author is chief engineer of WLS(AM), a 50 kW Class A station in
Chicago, and of sister station WLS(FM). Opinions are his own and not
necessarily those of his employer.
author at work. “Allocation issues, especially at night, were the
primary reason IBAC would not work; yet what we call IBOC is,
essentially, IBAC and became the standard.”
the fall of 1989, I was the assistant chief engineer for KSD(FM) in
St. Louis, then owned by Gannett Co. Inc. That year, transmission of
digital signals on FM started to become a reality, and I was lucky
enough to be one of the first field engineers to work on the project.
Our motto was “For the broadcaster, by the broadcaster.” As
months went by with some positive progress, a consortium of
broadcasters joined Gannett in helping to develop the technology.
more than 24 years later, and radio is still as archaic as it was
am not writing to go down memory lane but to vent my frustrations as
a longtime engineer who is passionate for the work and industry in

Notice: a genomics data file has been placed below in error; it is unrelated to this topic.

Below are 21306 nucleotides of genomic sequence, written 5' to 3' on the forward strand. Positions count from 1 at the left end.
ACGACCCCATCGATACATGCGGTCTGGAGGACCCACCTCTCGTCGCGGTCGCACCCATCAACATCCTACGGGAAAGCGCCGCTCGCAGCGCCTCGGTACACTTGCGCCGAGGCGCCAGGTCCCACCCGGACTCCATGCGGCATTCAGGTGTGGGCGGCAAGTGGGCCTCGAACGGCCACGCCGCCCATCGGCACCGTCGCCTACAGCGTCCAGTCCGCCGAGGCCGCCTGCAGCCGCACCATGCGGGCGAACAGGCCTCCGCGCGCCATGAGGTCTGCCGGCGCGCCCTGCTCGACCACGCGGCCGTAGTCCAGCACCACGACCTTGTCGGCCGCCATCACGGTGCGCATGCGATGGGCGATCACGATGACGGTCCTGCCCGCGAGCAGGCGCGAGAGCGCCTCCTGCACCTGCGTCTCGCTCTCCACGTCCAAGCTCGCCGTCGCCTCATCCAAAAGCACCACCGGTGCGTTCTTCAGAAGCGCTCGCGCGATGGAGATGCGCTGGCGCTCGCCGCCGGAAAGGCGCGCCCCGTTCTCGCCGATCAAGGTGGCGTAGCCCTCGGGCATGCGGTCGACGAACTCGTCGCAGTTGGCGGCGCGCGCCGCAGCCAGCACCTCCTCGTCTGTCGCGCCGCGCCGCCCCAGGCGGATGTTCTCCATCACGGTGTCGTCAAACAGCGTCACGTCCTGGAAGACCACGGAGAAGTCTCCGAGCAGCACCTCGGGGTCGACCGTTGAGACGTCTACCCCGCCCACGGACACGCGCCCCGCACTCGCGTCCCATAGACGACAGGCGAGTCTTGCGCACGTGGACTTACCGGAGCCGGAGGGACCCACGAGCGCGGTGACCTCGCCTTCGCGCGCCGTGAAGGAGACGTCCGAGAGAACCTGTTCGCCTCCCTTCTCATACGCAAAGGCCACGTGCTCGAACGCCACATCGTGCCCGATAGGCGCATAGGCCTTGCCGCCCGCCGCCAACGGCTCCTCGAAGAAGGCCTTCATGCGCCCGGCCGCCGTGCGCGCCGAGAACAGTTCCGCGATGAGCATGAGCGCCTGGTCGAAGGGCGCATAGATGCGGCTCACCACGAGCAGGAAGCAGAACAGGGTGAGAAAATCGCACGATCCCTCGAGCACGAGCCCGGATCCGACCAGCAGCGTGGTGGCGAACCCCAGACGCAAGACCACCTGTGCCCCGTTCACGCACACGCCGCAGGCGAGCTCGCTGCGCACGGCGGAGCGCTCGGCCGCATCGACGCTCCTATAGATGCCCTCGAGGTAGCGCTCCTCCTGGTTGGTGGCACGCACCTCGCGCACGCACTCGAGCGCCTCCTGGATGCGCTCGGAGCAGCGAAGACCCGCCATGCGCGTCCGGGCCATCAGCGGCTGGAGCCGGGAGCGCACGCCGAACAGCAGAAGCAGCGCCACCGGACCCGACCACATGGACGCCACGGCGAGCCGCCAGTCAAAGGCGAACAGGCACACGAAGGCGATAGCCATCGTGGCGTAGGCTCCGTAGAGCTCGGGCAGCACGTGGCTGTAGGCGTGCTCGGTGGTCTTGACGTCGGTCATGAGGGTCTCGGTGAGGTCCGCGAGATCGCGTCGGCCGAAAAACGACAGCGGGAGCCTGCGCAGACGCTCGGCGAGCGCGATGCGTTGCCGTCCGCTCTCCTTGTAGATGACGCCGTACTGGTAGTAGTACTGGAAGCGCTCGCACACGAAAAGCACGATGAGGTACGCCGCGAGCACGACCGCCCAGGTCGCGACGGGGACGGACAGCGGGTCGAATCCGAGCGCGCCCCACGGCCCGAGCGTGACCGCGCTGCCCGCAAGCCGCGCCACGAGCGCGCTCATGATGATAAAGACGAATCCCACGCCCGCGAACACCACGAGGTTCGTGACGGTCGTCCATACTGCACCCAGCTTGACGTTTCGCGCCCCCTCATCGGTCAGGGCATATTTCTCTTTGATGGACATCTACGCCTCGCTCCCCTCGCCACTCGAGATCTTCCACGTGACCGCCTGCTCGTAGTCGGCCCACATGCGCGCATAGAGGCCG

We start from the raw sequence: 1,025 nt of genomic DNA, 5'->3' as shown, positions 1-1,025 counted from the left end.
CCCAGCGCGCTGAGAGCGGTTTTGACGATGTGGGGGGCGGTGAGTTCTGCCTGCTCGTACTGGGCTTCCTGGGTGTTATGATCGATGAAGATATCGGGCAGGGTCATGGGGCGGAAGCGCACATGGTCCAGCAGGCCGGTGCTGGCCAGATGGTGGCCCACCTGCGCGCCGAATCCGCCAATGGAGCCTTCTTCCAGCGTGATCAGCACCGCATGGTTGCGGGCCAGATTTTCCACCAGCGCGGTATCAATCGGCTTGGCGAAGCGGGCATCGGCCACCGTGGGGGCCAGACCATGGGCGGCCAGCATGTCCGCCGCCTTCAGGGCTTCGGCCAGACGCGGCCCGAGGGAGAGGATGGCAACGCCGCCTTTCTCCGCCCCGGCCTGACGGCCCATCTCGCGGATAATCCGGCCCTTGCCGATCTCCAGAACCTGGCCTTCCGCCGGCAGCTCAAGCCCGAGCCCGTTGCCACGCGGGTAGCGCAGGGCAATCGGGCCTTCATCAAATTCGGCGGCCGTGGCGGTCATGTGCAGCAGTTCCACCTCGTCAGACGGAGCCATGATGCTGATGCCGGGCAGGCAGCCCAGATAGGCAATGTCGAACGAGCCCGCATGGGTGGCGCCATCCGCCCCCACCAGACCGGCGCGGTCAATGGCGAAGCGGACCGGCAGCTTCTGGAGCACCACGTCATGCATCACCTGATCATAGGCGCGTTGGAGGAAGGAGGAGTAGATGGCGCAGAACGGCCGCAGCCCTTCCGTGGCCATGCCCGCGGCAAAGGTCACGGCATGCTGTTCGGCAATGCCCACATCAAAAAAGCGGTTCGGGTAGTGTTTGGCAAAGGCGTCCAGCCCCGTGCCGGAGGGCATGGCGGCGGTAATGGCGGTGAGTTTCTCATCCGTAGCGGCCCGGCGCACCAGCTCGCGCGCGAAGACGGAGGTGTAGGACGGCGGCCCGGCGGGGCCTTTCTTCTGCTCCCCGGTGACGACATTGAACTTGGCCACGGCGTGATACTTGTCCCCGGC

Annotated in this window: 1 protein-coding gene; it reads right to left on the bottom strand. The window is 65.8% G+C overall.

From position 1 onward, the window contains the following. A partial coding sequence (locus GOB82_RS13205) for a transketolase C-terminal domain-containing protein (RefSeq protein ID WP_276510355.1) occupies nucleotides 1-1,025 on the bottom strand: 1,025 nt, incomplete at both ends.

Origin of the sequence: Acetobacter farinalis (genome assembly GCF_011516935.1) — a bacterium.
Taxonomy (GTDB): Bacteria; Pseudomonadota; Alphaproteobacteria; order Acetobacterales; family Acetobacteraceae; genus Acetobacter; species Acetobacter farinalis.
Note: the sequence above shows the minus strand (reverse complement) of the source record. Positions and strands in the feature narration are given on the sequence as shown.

which I and many others have devoted our lives.
will recall the debacle of the FCC choosing a standard for AM stereo;
you may not be aware that the commission had the same issues with
digital. So the FCC seems a good place to start this conversation and
likely a good place to finish.
fact that the commission failed to create or choose a standard has
been the primary issue with regard to the advancement of radio
technology. In AM stereo, receiver manufacturers weren’t interested
in investing in multiple standards — though Sony did build a very
nice tuner, the SRF-A100, which as far as I can recall was the only
one that supported multiple systems. I still have one.
receivers were difficult to find, with manufacturers afraid to invest
in a technology that might not become a standard. Sound familiar?
radio faced similar issues as those confronting AM stereo; but the
technology also required broadcasters to pay a “license fee” in